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  • Writer's pictureJeremy C. Park

Memphis Is A City Balancing Its Past And Present (via Forbes)

Below is the article in Forbes written by Michael Alpiner and posted on December 22, 2020. Click here to read the article on Forbes.

Some think being nostalgic is a bad thing, yet Memphis, Tennessee thrives on it. It might be true that people, not things, are nostalgic, so perhaps it is the cultural architects who construct the story of Memphis with the bricks of the past and the mortar of the present.

Driving the nostalgia train is Memphis’ musical history. Memphis calls itself the birthplace of Rock ‘n Roll, and one look at the maternity ward will explain. Names like Elvis Presely, B.B. King, Al Green, Jerry Lee Lewis, Carl Perkins, Johnny Cash, Isaac Hayes, Otis Redding and even Justin Timberlake have all been associated with Memphis. At the center of this musical universe is Sun Studios.

Sun Studios is open for hour-long tours every day of the week. The tour includes a look at recording studio artifacts, tales about Elvis’ first trip into the studio, memories of the historic collaborations, authentic recordings, and the chance to personally step up to the mic for photo ops. The gift shop offers a wide range of products from t-shirts to guitar picks, but it is the slice of history that has the longest shelf life of all.

Not all history can be deemed nostalgic because it is not remembered with affection, but with a sense of civic responsibility. Memphis is one of the most worthy cities to house a Civil Rights museum because it was here on April 4, 1968, at the Lorraine Hotel, where Martin Luther King Jr. was assassinated. Within its transformed and renovated walls, the hotel is now the site of the National Civil Rights Museum. The immersive and interactive exhibits give the guest a personal view of the struggles, tragedies and triumphs of African Americans throughout their continuous journey towards equality in America. A visit to the museum is not a listing on a travel itinerary, but a civic responsibility.

One storybook site listed in any Memphis guidebook is Graceland, the home of Elvis Presely from 1957 to 1977. The tour of the home, which was originally purchased for $102,500, takes the guests from room to room, a museum walk that profiles American pop culture royalty through glitz and furnishings fitting for the locale and time period. Besides the Presley home, the grounds offer a gift shop, museum, eateries and more.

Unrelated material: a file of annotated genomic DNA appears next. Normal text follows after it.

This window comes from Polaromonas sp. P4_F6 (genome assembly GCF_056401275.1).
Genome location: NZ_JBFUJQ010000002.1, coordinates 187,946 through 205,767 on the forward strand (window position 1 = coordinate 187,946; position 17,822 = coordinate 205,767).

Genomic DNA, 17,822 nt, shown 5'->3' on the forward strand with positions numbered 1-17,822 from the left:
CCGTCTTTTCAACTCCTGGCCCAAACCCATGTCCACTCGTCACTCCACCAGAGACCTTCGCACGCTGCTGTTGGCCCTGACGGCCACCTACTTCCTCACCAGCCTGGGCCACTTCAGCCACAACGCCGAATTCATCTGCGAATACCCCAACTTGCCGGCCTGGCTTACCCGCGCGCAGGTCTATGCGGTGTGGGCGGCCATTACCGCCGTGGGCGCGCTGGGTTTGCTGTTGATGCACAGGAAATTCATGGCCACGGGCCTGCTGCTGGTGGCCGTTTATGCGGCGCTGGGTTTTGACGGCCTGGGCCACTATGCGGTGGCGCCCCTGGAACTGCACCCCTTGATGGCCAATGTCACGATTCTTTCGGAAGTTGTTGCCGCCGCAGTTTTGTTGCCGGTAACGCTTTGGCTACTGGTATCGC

As FedEx ships its record number of packages from its Memphis home turf, and St. Jude Children’s Research Hospital nurtures its record number of young people with hope in their eyes, pleasure-seekers stroll along Beale Street, the hippest stretch of road in Memphis. Along Beale Street, live music stretches its bluesy notes across the street where unique gift shops like A. Schwab sell novelties from a generation ago as well as timeless items from clothes to musical instruments to Hoodoo root bags and incense.

However, Memphis is very much in the here and now. The newly modernized Renasant Convention Center is up and running, though adhering to city ordinances concerning Covid-19. Included in the 200 million dollar renovation are safety measures that gave the center its GBAC STAR accreditation, which demonstrates the facility has the work practices, procedures and protocols to prepare, respond and recover from outbreaks and pandemics. A talented team of planners and construction crews has now placed Memphis at the forefront of meeting and events venues.

The pulse of Memphis is not just about the clanging of the construction crews or the echoes from the legendary musicians of the past. It is about the many boots on the ground which walk with purpose and pride on the Memphis streets. One such person is Jeremy C. Park, the CEO of cityCURRENT, a philanthropist, columnist, and Forbes contributor, and a producer and host of television and radio shows, as well as a podcast. One of his specialties is transforming organizations and individuals into catalysts for their communities, and in the process of creating more change agents, Park also is using his gifts to help transform Memphis.

Park’s monthly TV show is called The SPARK, and his annual televised awards show is called The SPARK Awards. His shows and media efforts overall focus on generating support for nonprofits and community initiatives, and spotlighting those who are making a difference, along with the lessons learned. His most recent book entitled Giving for Growth shares how to find your purpose and achieve success in a way that benefits others and the community. Proceeds benefit youth literacy programs. Whether it is through his corporate leadership, his media or his community service and volunteerism, Park represents the spirit of Memphis, one in which the history of the city is never forgotten, yet the path of progress is always forward facing.

The famous names of the past, like Elvis and Martin Luther King Jr., will always be revered; but they also continue to inspire and power the current efforts of those who undoubtedly will be added to the city’s list of changemakers, who are using their passion and gifts to create progress and write the next chapter for Memphis.

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